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Jailhouse Lawyer Wisely Gets Life Without Parole

December 29, 1987|JERRY HICKS | Times Staff Writer

Willie Ray Wisely, whose maneuvers as a jailhouse lawyer helped to keep him in Orange County Jail instead of prison for more than six years, finally was sentenced Monday to life without parole for the 1981 murder of his stepfather.

The 35-year-old Wisely was still trying to put statements on the record when Superior Court Judge Manuel A. Ramirez declared the sentencing over and left the bench Monday morning. Wisely managed to kiss his wife and legal assistant, law student Gail Harrington, before deputy marshals led him away.

"You can't get much more of an abuse of discretion by a judge than this," Wisely called out in the Santa Ana courtroom as deputies handcuffed him.

On Ramirez's orders, Wisely was sent to the state reception center at Chino Monday afternoon. Wisely tried unsuccessfully to get that order postponed at an unrelated civil hearing in the afternoon before Superior Court Judge Donald A. McCartin.

Wisely's absence from the jail for the first time since August, 1981, was welcome news to Orange County sheriff's deputies who are responsible for the jail's operation.

"Thank God," one deputy said. "It's about four years later than it should have been, but thank God that cry baby is finally gone."

Wisely has gained considerable media coverage in recent years for his accusations that jail deputies violate inmates' rights and constantly beat and verbally abuse them. The Sheriff's Department has consistently denied those allegations.

After the trial of a lawsuit earlier this year over his own housing conditions at the jail, Wisely was awarded $5,050. He still has several contempt-of-court accusations pending against jail officials in another civil case.

He secretly married Harrington in the attorney/bonds room at the jail last year after slipping in a minister as a witness to be interviewed in connection with Wisely's murder case. Through court motions he obtained his own eight-man double cell, equipped with a computer and a private telephone so he could work on his case.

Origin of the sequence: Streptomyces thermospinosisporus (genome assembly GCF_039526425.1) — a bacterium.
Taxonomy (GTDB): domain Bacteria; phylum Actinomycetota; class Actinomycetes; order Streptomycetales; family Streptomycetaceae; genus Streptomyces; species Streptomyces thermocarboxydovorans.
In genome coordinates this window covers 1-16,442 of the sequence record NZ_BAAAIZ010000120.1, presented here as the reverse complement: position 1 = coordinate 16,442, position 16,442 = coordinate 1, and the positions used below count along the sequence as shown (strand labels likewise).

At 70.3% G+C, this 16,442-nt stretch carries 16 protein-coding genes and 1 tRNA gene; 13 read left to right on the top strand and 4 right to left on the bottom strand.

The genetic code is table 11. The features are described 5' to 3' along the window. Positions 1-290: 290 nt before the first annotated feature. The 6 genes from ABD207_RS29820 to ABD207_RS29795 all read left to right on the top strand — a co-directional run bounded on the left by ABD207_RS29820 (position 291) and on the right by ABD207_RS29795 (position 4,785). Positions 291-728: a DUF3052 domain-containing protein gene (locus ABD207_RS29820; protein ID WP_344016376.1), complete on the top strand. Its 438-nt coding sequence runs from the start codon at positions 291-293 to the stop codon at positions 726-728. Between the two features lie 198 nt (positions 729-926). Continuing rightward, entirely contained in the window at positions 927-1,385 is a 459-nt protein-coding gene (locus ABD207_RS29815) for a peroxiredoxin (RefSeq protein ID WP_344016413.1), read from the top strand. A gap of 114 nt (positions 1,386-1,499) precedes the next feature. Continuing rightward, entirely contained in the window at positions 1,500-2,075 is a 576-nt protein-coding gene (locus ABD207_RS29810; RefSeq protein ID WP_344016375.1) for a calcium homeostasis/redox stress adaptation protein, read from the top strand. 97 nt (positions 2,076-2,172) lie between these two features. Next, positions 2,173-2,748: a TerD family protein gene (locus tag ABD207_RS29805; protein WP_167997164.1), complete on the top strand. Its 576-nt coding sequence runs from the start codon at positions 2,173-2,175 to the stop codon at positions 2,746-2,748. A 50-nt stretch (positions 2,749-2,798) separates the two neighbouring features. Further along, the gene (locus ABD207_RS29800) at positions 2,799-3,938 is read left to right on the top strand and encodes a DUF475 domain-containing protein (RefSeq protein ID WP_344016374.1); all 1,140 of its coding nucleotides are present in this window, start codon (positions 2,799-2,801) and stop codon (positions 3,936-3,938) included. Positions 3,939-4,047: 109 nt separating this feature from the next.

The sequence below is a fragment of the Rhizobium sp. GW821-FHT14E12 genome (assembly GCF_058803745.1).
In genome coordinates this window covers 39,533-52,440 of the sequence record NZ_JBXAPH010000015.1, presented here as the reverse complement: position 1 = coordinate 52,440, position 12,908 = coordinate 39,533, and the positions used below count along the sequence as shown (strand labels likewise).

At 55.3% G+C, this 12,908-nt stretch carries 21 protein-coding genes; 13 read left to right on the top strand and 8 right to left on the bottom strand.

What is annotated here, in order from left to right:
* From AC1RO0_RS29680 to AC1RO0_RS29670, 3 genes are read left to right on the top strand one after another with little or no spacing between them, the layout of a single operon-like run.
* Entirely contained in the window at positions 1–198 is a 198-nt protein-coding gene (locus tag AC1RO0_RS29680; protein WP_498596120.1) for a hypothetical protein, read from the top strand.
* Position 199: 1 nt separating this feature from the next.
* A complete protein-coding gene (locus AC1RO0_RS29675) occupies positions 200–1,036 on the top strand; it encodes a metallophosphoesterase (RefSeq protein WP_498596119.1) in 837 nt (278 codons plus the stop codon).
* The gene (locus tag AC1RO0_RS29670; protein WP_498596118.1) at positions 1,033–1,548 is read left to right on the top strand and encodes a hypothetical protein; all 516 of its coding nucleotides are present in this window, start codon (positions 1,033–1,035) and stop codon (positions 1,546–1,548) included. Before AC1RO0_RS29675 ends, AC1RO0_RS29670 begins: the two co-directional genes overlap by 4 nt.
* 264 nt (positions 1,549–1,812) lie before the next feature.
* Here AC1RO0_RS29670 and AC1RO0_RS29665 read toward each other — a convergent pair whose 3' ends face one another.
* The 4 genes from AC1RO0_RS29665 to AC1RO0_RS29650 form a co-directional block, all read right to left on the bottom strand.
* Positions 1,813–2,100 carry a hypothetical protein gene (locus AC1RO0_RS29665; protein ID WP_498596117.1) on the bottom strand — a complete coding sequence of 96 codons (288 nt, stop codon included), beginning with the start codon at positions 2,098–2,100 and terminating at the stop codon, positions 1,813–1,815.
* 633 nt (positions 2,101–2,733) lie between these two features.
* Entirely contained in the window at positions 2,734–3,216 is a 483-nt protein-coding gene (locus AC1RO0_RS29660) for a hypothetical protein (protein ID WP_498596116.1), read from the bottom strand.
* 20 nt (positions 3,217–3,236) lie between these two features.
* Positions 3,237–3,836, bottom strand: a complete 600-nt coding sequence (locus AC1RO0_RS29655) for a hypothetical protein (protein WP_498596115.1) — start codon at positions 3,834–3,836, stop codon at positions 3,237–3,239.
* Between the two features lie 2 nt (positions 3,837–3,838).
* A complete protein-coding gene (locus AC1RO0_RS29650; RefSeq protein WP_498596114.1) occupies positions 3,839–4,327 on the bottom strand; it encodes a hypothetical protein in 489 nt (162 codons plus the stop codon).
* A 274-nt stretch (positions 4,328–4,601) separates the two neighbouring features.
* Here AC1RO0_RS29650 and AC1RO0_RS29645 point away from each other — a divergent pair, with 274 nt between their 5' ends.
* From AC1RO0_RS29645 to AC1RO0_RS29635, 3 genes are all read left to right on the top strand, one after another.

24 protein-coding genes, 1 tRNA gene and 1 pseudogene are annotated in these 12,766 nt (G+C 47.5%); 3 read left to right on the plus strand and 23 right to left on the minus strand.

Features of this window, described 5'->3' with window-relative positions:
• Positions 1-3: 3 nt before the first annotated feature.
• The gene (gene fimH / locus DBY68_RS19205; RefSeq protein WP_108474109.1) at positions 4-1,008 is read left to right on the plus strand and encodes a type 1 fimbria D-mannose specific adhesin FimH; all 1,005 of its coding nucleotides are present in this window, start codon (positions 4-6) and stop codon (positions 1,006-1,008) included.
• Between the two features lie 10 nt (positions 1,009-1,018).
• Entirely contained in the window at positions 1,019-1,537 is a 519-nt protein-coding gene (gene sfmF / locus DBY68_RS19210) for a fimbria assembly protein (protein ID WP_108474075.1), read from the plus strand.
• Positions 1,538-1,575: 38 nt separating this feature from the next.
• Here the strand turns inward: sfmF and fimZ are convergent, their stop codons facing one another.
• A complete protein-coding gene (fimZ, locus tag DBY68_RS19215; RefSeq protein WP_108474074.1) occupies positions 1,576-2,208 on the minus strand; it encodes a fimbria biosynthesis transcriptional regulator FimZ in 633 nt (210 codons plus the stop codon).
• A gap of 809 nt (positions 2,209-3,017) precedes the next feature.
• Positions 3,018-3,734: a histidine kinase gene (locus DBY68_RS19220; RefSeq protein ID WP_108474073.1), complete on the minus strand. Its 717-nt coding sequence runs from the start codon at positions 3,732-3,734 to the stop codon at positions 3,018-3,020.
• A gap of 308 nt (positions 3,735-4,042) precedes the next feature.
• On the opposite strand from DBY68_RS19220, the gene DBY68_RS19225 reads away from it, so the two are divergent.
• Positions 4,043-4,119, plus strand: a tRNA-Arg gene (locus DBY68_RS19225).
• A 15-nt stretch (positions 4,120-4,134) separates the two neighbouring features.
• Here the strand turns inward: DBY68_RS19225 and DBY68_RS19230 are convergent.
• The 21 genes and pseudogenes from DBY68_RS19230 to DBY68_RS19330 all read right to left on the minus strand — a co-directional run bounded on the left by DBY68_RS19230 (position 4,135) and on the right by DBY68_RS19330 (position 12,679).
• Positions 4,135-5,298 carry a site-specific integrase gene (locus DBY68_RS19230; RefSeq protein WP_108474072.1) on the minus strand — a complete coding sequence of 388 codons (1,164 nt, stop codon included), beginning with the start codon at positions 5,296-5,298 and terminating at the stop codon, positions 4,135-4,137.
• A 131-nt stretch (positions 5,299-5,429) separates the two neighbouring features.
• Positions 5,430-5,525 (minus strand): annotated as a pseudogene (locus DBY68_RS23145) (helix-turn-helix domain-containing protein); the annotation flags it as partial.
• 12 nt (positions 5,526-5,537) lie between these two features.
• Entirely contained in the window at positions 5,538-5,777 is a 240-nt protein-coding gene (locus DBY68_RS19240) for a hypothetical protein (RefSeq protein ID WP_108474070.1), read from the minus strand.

Said one deputy sheriff: "Let's just say Willie did not endear himself to any of the jail deputies."

Wisely, who represented himself at his trial, was convicted by a jury of first-degree murder and was given a death verdict in 1982 for the March 9, 1981, murder of Robert Bray of Huntington Beach. Bray was crushed to death under the cab of his tractor-trailer rig while he was repairing it on a Huntington Beach street.

Wisely's co-defendant, James Dunagan, who served a four-year sentence as a result of a plea bargain, testified that Wisely sneaked up on Bray and lowered the cab. Dunagan said Wisely wanted Bray dead so he could inherit his property and because Bray had learned about Wisely's involvement in criminal activities.

Wisely's death verdict was thrown out by the trial judge, the late Superior Court Judge Kenneth E. Lae, because of new state Supreme Court rulings on jury instructions.

For several years, prosecutors fought Wisely unsuccessfully in appellate court in an attempt to get Lae's decision reversed. Earlier this year, prosecutors decided to drop the death penalty fight. That reduced the jury's decision to an automatic sentence of life without parole.

Even prosecutors and county attorneys who have opposed Wisely in court had expressed praise for his knowledge of the law and judicial procedures. On Monday, Judge Ramirez granted several Wisely requests that information be stricken from a pre-sentence probation report for lack of corroborating information.

But Ramirez also denied a battery of Wisely motions. After it appeared that Wisely had run out of arguments, Ramirez upheld his murder conviction and the jury's finding that he had lain in wait to commit the killing.

Ramirez noted Wisely's past criminal record--which includes numerous burglaries, robberies and forgeries--and said the Bray killing showed Wisely's "increasingly serious criminal conduct." The murder showed a great deal of "criminal sophistication or professionalism," the judge added.

Ramirez also said that Wisely was "extremely articulate" but that he had lived primarily a life of crime without ever having any regular employment.

Harrington said upon leaving the courtroom that Ramirez's handling of her husband's case was "pathetic."

'Willie Will Be Back'

"Willie will be back," she said outside the courtroom later. "You can be certain about that. If he is not killed in prison, he will be back."

Actually, Wisely will be back even sooner than anyone expected. Judge McCartin set a Jan. 22 date for a hearing on Wisely's contempt motions against jail officials.

The county counsel's office had hoped to dispose of the motions Monday, but McCartin granted Wisely's request for a continuance so that he could bring in witnesses.

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